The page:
International transaction fee. Most credit cards charge a fee of 2-4% for transactions made in a foreign currency. If you plan on using a low cash advance rate credit card for transactions overseas or online (such as foreign ATM withdrawals or Internet gambling), make sure you also consider this fee and how it could affect the overall cost of a cash advance.
Overseas fees for cash advances. Note that international transaction fees can also apply when you use your card to make purchases through international websites. Some credit cards also apply different cash advance fees for domestic and international transactions.
Reward points. If you get a credit card that offers reward or frequent flyer points for your spending, keep in mind that cash advance transactions on credit cards aren’t usually eligible to earn points.
Introductory offers. Some credit cards offer sign-up bonuses and introductory 0% interest rates for purchases or balance transfers. These offers can add short-term value to the card you choose, but it's important to note that the benefits usually don't apply to cash advance transactions. Always read the terms and conditions to make sure you'll be able to take advantage of this type of offer based on the way you plan to use your card.
Can I get a cash advance without a credit card?
If you need cash and don’t want to use your credit card, another option is to look at short-term loans, including online cash advances. This gives you a way to get a cash advance (or loan) even if you don’t have a credit card. Just remember to consider the rates, fees and repayments to decide if this option will suit your financial situation. Low cash advance rate credit cards can give you a way to get money quickly but the rates and fees may still lead to more debt in the long run. So remember to consider your options carefully and, if you need help, consider free support services that could help you manage your financial situation.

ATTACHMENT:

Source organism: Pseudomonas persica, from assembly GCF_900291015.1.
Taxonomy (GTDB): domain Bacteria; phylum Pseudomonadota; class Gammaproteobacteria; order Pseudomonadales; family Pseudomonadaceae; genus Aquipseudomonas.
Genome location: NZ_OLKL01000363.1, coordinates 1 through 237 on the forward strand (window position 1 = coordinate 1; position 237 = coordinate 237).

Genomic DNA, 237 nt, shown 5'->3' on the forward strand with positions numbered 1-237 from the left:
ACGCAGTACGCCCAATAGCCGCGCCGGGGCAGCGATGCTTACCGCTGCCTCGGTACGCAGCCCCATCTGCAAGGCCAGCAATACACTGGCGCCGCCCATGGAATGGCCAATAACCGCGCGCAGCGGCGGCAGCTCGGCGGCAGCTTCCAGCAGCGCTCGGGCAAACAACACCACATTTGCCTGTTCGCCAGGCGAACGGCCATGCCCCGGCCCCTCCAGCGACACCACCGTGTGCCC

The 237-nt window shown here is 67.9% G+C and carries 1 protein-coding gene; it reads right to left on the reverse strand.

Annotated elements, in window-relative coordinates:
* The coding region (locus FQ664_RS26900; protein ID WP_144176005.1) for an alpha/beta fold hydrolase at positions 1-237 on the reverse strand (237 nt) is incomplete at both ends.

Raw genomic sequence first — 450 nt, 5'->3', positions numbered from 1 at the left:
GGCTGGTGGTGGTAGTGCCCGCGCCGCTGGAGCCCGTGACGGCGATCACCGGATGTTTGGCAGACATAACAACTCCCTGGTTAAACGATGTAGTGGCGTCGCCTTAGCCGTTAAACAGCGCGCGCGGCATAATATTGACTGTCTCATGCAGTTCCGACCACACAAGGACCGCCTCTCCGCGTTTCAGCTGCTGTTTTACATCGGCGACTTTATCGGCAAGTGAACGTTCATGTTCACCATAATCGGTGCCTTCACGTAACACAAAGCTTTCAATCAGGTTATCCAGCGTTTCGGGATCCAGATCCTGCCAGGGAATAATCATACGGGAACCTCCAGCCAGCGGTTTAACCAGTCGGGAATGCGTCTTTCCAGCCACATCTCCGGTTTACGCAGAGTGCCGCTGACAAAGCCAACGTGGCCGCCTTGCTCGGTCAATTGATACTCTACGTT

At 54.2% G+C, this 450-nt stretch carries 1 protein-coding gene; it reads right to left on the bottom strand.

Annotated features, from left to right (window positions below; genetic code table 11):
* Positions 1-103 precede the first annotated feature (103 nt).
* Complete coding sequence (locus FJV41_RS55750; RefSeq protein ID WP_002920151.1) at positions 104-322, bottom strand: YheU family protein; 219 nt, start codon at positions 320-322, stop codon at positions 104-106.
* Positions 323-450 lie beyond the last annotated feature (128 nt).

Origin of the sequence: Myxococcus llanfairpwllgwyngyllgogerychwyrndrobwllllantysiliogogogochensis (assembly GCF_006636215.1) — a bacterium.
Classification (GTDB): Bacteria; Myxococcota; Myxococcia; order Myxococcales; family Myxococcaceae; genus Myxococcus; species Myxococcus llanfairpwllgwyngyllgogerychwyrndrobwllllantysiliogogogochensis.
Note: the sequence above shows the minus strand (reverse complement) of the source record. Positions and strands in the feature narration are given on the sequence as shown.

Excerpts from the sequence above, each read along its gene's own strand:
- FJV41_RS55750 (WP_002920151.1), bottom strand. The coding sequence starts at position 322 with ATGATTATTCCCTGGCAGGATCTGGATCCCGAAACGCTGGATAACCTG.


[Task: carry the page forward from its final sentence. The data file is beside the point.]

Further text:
Frequently asked questions
Have a question about low cash advance rate credit cards? Here you’ll find answers to the most common questions we get. You can also get in touch to find out more using the comment box below.
Unlike regular credit card purchases, cash advances give you access to actual money or an equivalent. In this sense, they are similar to more traditional loans but don't require you to apply for more credit. Cash advances could suggest to a lender that a person is desperate for funds or needs cash to make a questionable purchase. As a result, most credit card providers view cash advances as "higher risk" transactions and apply higher interest rates and fees.
You can continue making minimum monthly payments until you clear the balance completely. But by doing so you would end up paying a lot in interest. Ideally, you should aim to pay the balance off in full as quickly as possible to keep costs to a minimum.
You can consider getting a secured or unsecured personal loan – both tend to charge lower interest rates when compared to credit cards. How quickly you get access to funds depends on the lender.
Amy Bradney-George is the acting editor for Finder X and a senior writer for credit cards and Finder Green. She has more than 13 years' experience as a journalist and writer, with bylines in publications including The Equity Magazine, The Sydney Morning Herald, ABC News and produce industry website FreshPlaza. Amy has a Bachelor of Arts in Journalism and Drama from Griffith University, and when she’s not putting (virtual) pen to paper, she spends her time as an actress.